Tax deal could help Canada government avoid defeat
By David Ljunggren
OTTAWA (Reuters) - Canada's minority Conservative government is working on a possible tax deal with the influential province of Quebec that could help Prime Minister Stephen Harper stay in power longer than expected.
Finance Minister Jim Flaherty confirmed on Friday he was in talks with Quebec over federal compensation for tax changes the province introduced almost 20 years ago, something the separatist Bloc Quebecois has long demanded.
The Bloc indicated that if the tax measure were in the minority Conservative government's next budget in early 2011, it might vote in favor and thereby head off an early election.
"If the (budget) is generally bad for Quebec, we'll vote 'No'. If it's generally good for Quebec, we'll vote 'Yes'," senior Bloc legislator Pierre Paquette told reporters, saying it was "a bit early" to predict what the party would do.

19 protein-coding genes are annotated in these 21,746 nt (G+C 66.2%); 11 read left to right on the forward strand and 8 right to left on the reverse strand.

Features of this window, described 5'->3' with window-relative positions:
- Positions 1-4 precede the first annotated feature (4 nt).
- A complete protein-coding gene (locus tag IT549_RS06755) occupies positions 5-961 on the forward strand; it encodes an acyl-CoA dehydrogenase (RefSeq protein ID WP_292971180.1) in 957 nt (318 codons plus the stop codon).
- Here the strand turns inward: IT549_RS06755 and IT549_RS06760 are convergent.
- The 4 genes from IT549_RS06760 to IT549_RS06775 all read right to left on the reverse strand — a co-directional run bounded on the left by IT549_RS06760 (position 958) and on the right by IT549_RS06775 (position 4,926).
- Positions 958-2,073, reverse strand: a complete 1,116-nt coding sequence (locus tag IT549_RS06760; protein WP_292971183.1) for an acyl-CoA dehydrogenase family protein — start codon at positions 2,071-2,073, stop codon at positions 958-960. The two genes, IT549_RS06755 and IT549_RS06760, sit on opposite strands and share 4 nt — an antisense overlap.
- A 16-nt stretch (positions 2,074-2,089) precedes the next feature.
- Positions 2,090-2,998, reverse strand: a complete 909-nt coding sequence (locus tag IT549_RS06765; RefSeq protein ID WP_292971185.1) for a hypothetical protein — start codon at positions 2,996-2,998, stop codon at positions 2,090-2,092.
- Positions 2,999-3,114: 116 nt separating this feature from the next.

The Conservatives need the support of at least one opposition party to stay in power. Many political observers had predicted that all three opposition parties would unite early next year to reject the budget and force a new election.
A "yes" vote from the Bloc would prevent that and keep the government in power.
The Bloc, which seeks independence for the French-speaking province of Quebec, has voted for budgets presented by the Conservatives on two occasions, arguing that the spending plans were in Quebec's best interests.
Paquette urged Ottawa to launch a "blitz of negotiations so we can reach agreement before Christmas" on a tax deal. Continued...